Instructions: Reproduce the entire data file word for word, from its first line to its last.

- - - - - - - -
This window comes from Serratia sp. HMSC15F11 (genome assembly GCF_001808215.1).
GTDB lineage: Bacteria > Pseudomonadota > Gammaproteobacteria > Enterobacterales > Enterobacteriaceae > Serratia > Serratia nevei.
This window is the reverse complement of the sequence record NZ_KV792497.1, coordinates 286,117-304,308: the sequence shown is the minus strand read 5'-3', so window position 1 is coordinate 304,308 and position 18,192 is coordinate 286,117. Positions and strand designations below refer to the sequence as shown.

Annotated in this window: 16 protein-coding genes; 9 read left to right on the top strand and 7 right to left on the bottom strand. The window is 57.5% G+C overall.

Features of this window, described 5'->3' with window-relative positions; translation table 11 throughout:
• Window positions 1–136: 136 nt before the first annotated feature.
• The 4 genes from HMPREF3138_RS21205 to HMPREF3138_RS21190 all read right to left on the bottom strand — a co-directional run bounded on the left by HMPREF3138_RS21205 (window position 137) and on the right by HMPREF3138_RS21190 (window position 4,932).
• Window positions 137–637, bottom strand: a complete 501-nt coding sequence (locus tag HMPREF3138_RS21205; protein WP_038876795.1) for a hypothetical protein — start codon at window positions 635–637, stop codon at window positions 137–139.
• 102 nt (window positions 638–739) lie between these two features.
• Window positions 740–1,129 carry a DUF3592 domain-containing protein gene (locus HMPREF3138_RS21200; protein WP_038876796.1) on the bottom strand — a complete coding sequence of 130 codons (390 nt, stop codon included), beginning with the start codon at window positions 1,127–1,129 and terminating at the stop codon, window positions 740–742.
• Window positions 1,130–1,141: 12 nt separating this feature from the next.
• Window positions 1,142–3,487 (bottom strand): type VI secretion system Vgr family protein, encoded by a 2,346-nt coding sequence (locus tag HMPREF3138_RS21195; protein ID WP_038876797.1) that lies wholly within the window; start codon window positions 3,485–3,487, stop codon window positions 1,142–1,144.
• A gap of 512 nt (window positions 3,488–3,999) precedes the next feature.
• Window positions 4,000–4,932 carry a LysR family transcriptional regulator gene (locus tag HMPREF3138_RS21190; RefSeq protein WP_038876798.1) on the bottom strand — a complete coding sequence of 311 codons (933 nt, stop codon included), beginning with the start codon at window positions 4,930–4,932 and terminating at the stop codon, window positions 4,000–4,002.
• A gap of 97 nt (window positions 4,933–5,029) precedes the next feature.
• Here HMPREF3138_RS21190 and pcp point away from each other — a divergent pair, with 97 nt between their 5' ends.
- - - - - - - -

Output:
This window comes from Serratia sp. HMSC15F11 (genome assembly GCF_001808215.1).
GTDB lineage: Bacteria > Pseudomonadota > Gammaproteobacteria > Enterobacterales > Enterobacteriaceae > Serratia > Serratia nevei.
This window is the reverse complement of the sequence record NZ_KV792497.1, coordinates 286,117-304,308: the sequence shown is the minus strand read 5'-3', so window position 1 is coordinate 304,308 and position 18,192 is coordinate 286,117. Positions and strand designations below refer to the sequence as shown.

Annotated in this window: 16 protein-coding genes; 9 read left to right on the top strand and 7 right to left on the bottom strand. The window is 57.5% G+C overall.

Features of this window, described 5'->3' with window-relative positions; translation table 11 throughout:
• Window positions 1–136: 136 nt before the first annotated feature.
• The 4 genes from HMPREF3138_RS21205 to HMPREF3138_RS21190 all read right to left on the bottom strand — a co-directional run bounded on the left by HMPREF3138_RS21205 (window position 137) and on the right by HMPREF3138_RS21190 (window position 4,932).
• Window positions 137–637, bottom strand: a complete 501-nt coding sequence (locus tag HMPREF3138_RS21205; protein WP_038876795.1) for a hypothetical protein — start codon at window positions 635–637, stop codon at window positions 137–139.
• 102 nt (window positions 638–739) lie between these two features.
• Window positions 740–1,129 carry a DUF3592 domain-containing protein gene (locus HMPREF3138_RS21200; protein WP_038876796.1) on the bottom strand — a complete coding sequence of 130 codons (390 nt, stop codon included), beginning with the start codon at window positions 1,127–1,129 and terminating at the stop codon, window positions 740–742.
• Window positions 1,130–1,141: 12 nt separating this feature from the next.
• Window positions 1,142–3,487 (bottom strand): type VI secretion system Vgr family protein, encoded by a 2,346-nt coding sequence (locus tag HMPREF3138_RS21195; protein ID WP_038876797.1) that lies wholly within the window; start codon window positions 3,485–3,487, stop codon window positions 1,142–1,144.
• A gap of 512 nt (window positions 3,488–3,999) precedes the next feature.
• Window positions 4,000–4,932 carry a LysR family transcriptional regulator gene (locus tag HMPREF3138_RS21190; RefSeq protein WP_038876798.1) on the bottom strand — a complete coding sequence of 311 codons (933 nt, stop codon included), beginning with the start codon at window positions 4,930–4,932 and terminating at the stop codon, window positions 4,000–4,002.
• A gap of 97 nt (window positions 4,933–5,029) precedes the next feature.
• Here HMPREF3138_RS21190 and pcp point away from each other — a divergent pair, with 97 nt between their 5' ends.